Whatever political freight Al Aswany intends, he remains a charming, earthy, resourceful storyteller—albeit with a weakness...



In post–World War II Cairo, one family offers a lens on royal corruption, the British occupation, and the economic struggles of urban Egyptians in this rich political fable.

As in his debut, The Yacoubian Building, the bestselling Egyptian novelist and commentator (Friendly Fire, 2009, etc.) intertwines many lives caught up in history, in this case the eve of his country’s 1952 revolution. The once-wealthy patriarch of the Gaafar family suddenly dies after being beaten while working a menial job at the exclusive Cairo club of the title, where Egyptians are servants and only Europeans and royalty are members. Two of his three sons then get jobs at the club to support their mother and sister but also pursue secret activities. The studious Kamel, who gives Arabic lessons to the rebellious daughter of the club’s British managing director, is drawn into a group of radicals seeking to end the occupation. The oafish Mahmud performs as a gigolo servicing wealthy elderly women. Their sister reluctantly abandons her university studies to marry a man who will help the third brother in his business pursuits. Two characters embody the corruption and abuses targeted by the 1952 uprising that overthrew the king and helped oust the British. James Wright, the club director, is almost a caricature of obtuse colonial snobbery. He connives with the king’s chamberlain, Alku, who rules over the servants of the club through humiliation and beatings. The king himself is an overweight, gambling womanizer whose hankerings put Wright in an ugly quandary close to home. Coming out so soon after the 2011 revolution, the novel at its simplest level may serve to remind Egyptians and others involved in the Arab Spring of some of the historical reasons so many pursued democracy and how elusive it remains.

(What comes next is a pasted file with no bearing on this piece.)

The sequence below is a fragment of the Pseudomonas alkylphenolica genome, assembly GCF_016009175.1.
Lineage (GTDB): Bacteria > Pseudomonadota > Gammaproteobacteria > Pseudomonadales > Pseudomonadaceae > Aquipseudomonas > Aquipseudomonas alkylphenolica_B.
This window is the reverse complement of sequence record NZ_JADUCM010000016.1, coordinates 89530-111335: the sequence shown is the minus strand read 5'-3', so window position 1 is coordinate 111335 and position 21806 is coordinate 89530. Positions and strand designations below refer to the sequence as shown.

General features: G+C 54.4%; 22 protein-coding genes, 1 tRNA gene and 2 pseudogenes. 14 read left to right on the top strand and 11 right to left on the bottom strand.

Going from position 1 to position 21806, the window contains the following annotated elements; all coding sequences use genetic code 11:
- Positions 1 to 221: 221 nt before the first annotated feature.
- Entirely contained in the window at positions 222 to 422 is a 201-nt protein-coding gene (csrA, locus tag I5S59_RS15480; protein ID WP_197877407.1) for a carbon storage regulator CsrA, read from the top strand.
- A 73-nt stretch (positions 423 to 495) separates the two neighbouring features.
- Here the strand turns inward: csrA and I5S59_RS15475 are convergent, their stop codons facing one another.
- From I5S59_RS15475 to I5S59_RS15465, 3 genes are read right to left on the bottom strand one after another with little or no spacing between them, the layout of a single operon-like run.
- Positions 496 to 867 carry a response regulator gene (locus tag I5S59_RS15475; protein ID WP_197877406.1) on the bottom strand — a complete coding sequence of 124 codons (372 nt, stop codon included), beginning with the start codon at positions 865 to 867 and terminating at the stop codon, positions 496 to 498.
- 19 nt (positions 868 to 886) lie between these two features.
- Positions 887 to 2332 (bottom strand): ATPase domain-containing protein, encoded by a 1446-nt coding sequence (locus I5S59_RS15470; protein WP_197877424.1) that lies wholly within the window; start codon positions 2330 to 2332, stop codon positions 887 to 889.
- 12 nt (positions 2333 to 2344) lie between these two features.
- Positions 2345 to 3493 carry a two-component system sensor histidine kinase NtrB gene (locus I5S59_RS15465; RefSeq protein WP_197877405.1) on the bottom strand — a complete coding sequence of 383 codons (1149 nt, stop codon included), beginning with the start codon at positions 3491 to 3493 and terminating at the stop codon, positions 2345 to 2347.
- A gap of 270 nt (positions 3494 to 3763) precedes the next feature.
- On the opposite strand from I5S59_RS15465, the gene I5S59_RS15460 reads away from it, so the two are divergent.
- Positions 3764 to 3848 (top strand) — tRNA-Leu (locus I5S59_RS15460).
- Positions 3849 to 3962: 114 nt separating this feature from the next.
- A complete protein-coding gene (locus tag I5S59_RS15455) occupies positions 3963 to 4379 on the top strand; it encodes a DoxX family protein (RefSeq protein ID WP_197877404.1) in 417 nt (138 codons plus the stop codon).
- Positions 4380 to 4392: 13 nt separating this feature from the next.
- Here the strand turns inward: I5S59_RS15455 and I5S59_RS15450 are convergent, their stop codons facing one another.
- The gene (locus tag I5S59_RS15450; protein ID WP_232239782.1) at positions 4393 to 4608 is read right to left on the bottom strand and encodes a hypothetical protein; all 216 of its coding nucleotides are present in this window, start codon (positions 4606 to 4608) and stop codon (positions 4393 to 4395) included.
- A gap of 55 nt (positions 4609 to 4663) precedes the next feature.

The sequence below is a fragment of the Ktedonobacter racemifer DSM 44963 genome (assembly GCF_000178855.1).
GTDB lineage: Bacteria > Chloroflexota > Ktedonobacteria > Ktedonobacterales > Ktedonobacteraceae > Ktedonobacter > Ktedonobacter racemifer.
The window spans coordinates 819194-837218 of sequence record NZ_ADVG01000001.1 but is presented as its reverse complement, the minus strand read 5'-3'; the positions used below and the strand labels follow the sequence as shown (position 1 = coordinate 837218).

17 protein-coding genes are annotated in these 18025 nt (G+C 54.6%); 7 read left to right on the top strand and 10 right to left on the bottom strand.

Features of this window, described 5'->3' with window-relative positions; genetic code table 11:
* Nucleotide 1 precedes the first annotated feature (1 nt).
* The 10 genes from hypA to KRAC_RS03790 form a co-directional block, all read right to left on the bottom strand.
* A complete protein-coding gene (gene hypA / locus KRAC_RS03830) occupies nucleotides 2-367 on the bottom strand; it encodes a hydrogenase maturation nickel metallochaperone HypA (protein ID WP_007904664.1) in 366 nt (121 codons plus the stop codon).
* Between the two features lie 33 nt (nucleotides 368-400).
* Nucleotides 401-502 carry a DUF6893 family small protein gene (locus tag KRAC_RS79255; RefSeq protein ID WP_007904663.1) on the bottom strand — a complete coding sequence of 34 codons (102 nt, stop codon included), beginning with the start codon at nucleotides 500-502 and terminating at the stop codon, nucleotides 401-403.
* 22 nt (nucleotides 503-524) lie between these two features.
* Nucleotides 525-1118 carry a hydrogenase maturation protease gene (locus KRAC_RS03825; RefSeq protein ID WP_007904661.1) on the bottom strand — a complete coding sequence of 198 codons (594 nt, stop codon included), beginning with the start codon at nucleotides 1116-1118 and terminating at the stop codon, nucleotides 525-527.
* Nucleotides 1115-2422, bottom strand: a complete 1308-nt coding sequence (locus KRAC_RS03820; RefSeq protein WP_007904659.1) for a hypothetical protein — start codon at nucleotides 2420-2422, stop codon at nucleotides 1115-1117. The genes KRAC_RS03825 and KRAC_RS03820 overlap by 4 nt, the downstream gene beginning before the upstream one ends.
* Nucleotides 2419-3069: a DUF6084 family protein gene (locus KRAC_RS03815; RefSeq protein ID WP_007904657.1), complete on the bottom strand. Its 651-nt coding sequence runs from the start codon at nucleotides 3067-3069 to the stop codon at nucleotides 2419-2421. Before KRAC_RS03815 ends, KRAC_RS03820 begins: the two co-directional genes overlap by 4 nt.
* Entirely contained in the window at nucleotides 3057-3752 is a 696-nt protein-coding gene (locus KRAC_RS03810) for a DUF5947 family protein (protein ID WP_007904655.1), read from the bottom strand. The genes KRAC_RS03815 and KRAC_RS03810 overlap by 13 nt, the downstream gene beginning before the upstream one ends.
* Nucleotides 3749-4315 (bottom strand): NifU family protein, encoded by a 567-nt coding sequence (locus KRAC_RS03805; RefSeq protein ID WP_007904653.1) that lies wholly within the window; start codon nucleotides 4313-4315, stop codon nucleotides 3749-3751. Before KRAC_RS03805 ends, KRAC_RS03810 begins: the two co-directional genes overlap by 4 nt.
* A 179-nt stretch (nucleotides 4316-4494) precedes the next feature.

Whatever political freight Al Aswany intends, he remains a charming, earthy, resourceful storyteller—albeit with a weakness for cliffhangers—who might seduce even readers closer to Times Square than to Tahrir Square.